Sunday, April 08, 2012

In Defense of Conferences

The lead sentence of a Matt Yglesias post:
"I was at a Kaufmann Foundation conference of economics writers late last week, and as usual at a good event like this I feel I learned a ton of stuff in informal conversations with people there and sharpened my own thinking on tons of points." [my emphasis]
 I think that's true and it's one reason why teleconferencing and similar alternatives to in-person meetings can only go so far. When dealing with people in the flesh, particularly people you've never met or don't usually deal with, you learn a lot.  That logic is why, according to Walter Isaacson's bio, Steve Jobs was careful to design Apple's building to foster meetings.  And a similar process occurred in Bell Labs.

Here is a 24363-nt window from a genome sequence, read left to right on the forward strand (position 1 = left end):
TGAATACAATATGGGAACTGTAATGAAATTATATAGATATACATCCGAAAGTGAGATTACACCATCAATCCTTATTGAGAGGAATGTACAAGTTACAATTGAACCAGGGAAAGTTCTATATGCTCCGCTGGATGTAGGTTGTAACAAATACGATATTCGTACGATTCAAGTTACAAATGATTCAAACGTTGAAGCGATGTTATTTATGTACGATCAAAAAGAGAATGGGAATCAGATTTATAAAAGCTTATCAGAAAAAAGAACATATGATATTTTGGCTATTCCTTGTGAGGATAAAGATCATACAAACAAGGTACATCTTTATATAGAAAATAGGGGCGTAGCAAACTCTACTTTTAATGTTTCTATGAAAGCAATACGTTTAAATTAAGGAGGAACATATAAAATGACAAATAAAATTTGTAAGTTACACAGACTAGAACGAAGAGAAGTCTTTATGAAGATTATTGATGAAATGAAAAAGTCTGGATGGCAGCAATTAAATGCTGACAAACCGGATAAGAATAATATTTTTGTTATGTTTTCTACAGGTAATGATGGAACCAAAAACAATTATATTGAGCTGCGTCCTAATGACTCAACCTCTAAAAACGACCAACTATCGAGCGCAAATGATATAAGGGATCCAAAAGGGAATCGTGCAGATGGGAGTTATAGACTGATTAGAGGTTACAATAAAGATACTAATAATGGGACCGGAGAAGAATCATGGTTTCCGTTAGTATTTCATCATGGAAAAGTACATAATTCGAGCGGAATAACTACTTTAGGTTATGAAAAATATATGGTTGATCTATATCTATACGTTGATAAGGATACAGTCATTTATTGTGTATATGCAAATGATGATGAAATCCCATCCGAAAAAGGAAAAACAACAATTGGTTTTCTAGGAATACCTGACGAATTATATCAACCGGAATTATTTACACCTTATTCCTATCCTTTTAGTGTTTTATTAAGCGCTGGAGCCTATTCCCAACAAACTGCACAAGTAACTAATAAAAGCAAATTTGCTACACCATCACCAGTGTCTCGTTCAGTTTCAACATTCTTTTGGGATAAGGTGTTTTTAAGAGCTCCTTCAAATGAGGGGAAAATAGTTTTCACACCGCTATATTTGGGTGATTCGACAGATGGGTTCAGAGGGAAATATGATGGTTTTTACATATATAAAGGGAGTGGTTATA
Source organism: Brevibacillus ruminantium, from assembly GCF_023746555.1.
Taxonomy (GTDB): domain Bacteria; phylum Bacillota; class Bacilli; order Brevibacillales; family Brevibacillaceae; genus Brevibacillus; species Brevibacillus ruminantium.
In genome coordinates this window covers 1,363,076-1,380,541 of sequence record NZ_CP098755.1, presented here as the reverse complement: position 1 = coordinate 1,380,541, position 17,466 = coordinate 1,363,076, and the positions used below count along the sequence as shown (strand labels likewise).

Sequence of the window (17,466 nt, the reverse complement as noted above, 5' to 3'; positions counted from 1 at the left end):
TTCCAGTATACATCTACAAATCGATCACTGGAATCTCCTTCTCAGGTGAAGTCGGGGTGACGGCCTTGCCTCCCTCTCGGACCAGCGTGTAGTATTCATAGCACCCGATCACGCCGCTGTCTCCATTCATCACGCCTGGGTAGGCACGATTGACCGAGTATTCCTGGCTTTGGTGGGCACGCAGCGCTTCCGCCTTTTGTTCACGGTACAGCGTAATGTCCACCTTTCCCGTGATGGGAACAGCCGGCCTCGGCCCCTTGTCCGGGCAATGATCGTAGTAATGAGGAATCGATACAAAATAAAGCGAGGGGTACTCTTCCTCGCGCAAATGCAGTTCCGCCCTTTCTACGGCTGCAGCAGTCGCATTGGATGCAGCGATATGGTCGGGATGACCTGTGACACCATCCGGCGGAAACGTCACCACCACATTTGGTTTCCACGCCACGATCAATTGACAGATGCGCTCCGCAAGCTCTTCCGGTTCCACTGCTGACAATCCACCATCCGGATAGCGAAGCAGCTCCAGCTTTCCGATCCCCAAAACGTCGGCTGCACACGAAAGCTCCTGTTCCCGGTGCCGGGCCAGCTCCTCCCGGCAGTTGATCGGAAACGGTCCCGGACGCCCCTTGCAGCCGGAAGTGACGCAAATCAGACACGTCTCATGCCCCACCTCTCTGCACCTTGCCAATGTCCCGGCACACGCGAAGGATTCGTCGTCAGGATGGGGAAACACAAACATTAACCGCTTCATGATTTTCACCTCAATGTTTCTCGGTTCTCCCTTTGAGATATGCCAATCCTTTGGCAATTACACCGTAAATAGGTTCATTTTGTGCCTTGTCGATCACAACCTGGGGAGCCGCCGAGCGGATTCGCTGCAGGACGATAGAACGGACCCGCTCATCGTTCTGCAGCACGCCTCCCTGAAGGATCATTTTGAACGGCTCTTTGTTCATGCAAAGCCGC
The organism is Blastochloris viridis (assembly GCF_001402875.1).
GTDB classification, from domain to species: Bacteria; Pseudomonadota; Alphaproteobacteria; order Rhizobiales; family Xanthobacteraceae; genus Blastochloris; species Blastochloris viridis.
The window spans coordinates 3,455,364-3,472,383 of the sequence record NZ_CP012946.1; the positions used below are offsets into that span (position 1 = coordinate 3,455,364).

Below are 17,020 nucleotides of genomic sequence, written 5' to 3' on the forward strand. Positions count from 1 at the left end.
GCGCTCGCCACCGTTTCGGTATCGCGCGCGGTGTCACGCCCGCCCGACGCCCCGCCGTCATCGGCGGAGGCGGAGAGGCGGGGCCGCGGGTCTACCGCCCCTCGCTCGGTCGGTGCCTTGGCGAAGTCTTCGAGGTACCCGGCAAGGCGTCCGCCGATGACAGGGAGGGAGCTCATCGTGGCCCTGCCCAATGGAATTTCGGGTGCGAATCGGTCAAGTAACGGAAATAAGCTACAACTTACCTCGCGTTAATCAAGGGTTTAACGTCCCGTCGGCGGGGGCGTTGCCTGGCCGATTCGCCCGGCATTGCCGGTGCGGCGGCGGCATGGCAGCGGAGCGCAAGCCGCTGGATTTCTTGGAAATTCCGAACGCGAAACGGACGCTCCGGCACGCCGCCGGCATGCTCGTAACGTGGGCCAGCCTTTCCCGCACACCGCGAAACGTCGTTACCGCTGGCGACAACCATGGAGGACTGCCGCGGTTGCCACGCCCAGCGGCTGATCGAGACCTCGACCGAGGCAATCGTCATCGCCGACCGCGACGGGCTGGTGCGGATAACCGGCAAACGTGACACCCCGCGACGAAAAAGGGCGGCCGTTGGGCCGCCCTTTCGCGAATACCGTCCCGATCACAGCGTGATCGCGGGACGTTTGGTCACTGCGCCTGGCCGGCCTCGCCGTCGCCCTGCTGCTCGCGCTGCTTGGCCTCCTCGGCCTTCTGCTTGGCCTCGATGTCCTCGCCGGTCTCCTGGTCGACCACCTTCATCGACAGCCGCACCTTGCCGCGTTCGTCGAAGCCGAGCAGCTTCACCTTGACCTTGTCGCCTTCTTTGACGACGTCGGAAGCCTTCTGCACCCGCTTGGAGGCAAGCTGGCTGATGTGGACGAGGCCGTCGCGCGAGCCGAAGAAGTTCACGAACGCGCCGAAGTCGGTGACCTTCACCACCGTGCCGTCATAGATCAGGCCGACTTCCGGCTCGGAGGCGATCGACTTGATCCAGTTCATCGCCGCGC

1 comment:

Anonymous said...

I totally agree with that as well. People are not as open when the conversation is not in-person. Those informal after hours discussions were where the "unofficial" but real opinions were given, and where experienced employees shared how they handled situations with the less experienced. You can just be a listener on those discussions and learn a lot.